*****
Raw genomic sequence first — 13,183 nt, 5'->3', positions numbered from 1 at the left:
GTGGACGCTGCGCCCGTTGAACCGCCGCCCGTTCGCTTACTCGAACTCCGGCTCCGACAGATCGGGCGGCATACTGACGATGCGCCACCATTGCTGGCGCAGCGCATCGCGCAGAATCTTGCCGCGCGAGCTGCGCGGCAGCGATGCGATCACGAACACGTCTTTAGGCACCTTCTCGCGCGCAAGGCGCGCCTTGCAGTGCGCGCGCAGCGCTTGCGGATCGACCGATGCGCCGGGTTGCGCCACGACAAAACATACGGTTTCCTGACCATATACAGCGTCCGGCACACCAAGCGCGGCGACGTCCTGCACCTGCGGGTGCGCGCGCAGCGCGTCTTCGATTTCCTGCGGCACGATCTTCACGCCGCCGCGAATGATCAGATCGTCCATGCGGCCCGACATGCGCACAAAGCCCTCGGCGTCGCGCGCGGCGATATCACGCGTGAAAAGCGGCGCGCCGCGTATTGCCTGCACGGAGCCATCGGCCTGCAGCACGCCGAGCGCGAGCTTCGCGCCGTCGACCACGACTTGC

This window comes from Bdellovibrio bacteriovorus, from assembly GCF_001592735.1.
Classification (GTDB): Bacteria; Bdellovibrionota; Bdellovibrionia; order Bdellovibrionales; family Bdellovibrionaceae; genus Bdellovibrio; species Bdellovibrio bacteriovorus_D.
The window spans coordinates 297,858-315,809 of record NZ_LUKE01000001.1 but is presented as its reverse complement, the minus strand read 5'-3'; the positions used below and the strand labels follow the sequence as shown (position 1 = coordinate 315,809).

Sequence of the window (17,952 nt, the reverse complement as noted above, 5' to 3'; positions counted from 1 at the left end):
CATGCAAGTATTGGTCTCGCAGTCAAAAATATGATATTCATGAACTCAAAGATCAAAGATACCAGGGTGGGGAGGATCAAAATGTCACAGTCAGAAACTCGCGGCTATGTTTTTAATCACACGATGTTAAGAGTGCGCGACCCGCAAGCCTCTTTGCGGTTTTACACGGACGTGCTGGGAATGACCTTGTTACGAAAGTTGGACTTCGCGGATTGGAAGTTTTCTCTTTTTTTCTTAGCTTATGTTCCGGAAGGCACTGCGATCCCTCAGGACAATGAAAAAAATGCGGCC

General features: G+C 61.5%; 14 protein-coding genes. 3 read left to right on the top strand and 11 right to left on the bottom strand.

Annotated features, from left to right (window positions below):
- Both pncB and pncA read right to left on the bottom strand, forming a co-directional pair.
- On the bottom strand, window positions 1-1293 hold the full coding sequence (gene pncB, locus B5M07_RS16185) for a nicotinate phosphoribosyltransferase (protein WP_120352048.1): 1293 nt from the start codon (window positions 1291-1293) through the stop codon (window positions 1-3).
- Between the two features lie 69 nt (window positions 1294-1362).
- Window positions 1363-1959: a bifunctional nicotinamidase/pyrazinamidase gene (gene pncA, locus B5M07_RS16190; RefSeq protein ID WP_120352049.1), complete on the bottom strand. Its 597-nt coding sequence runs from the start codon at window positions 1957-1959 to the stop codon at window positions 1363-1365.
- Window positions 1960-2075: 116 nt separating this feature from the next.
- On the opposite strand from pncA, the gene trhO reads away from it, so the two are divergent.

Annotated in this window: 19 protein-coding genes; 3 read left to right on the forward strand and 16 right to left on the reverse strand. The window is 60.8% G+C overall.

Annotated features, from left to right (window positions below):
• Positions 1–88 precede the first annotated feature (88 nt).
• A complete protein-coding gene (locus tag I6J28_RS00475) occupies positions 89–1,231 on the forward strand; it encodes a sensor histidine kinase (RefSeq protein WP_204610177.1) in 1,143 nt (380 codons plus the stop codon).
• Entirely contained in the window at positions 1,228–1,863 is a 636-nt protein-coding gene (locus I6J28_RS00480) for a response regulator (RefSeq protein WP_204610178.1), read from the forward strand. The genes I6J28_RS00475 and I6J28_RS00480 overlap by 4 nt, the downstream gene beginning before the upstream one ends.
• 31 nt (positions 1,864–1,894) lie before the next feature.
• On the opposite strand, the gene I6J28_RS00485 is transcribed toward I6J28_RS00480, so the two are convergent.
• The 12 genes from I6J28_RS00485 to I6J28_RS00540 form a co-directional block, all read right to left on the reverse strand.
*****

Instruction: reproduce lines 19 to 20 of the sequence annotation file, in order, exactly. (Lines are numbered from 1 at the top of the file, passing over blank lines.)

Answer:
• A complete protein-coding gene (locus tag I6J28_RS00475) occupies positions 89–1,231 on the forward strand; it encodes a sensor histidine kinase (RefSeq protein WP_204610177.1) in 1,143 nt (380 codons plus the stop codon).
• Entirely contained in the window at positions 1,228–1,863 is a 636-nt protein-coding gene (locus I6J28_RS00480) for a response regulator (RefSeq protein WP_204610178.1), read from the forward strand. The genes I6J28_RS00475 and I6J28_RS00480 overlap by 4 nt, the downstream gene beginning before the upstream one ends.